Six Degrees of Milton Chang

Six Degrees of Milton Chang – Paul Kapustka

August 2, 2001

4 Min Read
Six Degrees of Milton Chang

MOUNTAIN VIEW, Calif. – Welcome to the new optical-networking sitcom: Everyone Loves Milton!

And why shouldn't they? When Milton – Milton Chang, that is, the optical startup wizard – was stuffing guests full of succulent sushi, admirable appetizers, and fine wine?

Milton ChangAs the host at the launch party held here for Incubic LLC last week, Chang was typically bucking the trend – providing a bit of a bright spot in a season of industry gloom (see Chang's Investment Shop).

Where else, for instance, could someone wearing a "JDSU" name tag find sympathetic ears for a rant about how the company wasn't collapsing? Where else could the top dogs from New Focus Inc. wander around with glasses of Chardonnay and smiles, without dealing with the wrath of those who bought the stock at $100? (See JDSU's Acquisition Hangover and New Focus Sees New Losses.)

As at the wedding scene in Monty Python and the Holy Grail, this was a happy occasion – and not a time to bicker about "who killed the quarter."

There's no better person to restore the zeal than Chang, whose legend is that he's never invested in a startup that failed. And there is no better way to illustrate Chang's business strength than through a party, where a mixed bag of techies, suits, VCs, lawyers, and entrepreneurs all seemed to know the host on a first-name basis.

Forget Kevin Bacon's degrees of separation – in the optical industry, Chang spins a much tighter web. If you were at Incubic's offices Thursday night, you probably either:

  • – Worked for or with Chang;
    – Were recruited by Chang;
    – Invested in one of Chang's startups;
    – Received investment money from Chang for your startup;
    – Or, may be on the path to one of the above and just don't know it yet.

Take Peter Clark, president and CEO of dynamic MEMS component vendor LightConnect Inc., a company Chang helped fund. Until last fall, Clark had no idea he was destined to lead a startup. As president and CEO of Hitachi Semiconductor America, he was "thinking about when I was going to retire." Then he met Chang at a fundraiser for CalTech, a school they both attended in the days of buggy whips and vacuum tubes.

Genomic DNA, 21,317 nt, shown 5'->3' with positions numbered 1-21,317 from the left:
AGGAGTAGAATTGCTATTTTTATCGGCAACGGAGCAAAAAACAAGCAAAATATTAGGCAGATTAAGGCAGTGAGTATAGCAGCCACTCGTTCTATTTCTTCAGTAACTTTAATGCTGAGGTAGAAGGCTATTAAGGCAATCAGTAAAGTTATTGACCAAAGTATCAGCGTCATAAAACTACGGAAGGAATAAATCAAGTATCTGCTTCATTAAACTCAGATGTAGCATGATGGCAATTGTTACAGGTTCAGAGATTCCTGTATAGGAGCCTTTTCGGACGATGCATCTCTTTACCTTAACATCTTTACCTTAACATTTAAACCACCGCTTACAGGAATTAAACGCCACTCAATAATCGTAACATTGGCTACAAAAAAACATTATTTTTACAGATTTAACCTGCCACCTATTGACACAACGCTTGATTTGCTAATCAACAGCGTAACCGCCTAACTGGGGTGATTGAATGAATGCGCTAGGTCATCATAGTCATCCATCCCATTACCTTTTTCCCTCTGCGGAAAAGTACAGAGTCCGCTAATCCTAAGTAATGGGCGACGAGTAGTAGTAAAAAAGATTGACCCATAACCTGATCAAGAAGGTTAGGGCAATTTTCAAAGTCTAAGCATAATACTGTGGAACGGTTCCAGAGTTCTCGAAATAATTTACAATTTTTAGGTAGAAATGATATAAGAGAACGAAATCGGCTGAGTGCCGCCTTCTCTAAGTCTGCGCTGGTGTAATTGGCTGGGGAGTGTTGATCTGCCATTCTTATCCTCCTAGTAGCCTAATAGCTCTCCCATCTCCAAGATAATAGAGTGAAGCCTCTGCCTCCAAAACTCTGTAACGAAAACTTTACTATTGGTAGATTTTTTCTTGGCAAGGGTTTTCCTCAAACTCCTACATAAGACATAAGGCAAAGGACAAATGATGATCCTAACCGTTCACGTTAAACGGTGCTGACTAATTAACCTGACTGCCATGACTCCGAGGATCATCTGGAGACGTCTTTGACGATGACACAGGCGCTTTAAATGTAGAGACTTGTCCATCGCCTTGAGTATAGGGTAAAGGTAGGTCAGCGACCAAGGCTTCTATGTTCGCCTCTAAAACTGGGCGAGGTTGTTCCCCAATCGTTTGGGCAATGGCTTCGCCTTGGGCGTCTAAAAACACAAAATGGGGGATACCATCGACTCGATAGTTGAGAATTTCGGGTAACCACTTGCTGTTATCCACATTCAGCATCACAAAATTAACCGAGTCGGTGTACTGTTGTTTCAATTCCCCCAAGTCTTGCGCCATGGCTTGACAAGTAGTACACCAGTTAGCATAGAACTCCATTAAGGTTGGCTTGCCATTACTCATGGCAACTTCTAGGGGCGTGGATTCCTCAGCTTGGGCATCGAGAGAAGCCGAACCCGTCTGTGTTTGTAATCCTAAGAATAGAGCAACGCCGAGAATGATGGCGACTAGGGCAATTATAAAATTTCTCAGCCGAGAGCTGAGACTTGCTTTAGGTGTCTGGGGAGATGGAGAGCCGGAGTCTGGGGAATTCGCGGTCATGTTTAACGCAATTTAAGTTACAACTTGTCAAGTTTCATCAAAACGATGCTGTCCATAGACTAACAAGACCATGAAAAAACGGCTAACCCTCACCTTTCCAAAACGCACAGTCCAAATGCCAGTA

"I sort of knew him in school, but we lost touch," Clark said. But after the chance meeting, Chang pestered Clark until the next thing Clark knew, he was leading a 44-person startup, which he says is well on its way to product launch (see LightConnect Comes Into Bloom).

Or take Chris Myatt, founder and CEO of Precision Photonics Corp., one of Incubic's startups. Myatt, who spent most of the Internet boom years working for the National Institute of Standards and Technology (NIST) in Boulder, Colo., had an idea and Chang's email address – and that's all it took for his company to get funding (see Precision Photonics Completes Round 1).

"There was a vetting process, of course, but since Milton knows everyone in the [Colorado] optical community, he was able to get information directly from our advisors," says Myatt, who is already talking to potential customers for his company's product. Though he wouldn't say what his company's product is, Myatt claimed to "have a prototype here in my pocket." This inspired some rude speculations.

Intel Corp. representatives were plentiful, because Intel Capital is one of the VC firms keeping a close relationship with Incubic. And Morgenthaler Ventures VC Drew Lanza kept tabs on the Intel guys, roaming the aisles of Incubic's offices sans his trademark bowtie.

There were also representatives from Mahi Networks Inc. (they came for the sushi) and Princeton Lightwave Inc. (PLI). And just to show he's no optical bigot, Chang also invested in storage-area network pioneer Gadzoox Networks Inc., whose representatives were also on hand.

In all, it was a pleasant evening at Incubic's Spartan quarters (think: spare glass-walled offices and one machine shop for grinding out prototypes).

Damn the depression, says Chang – it's a great time to be in a startup, as long as you have the right idea, the right people, the proper execution...

And the right connections.

- Paul Kapustka, Editor at Large, Light Reading

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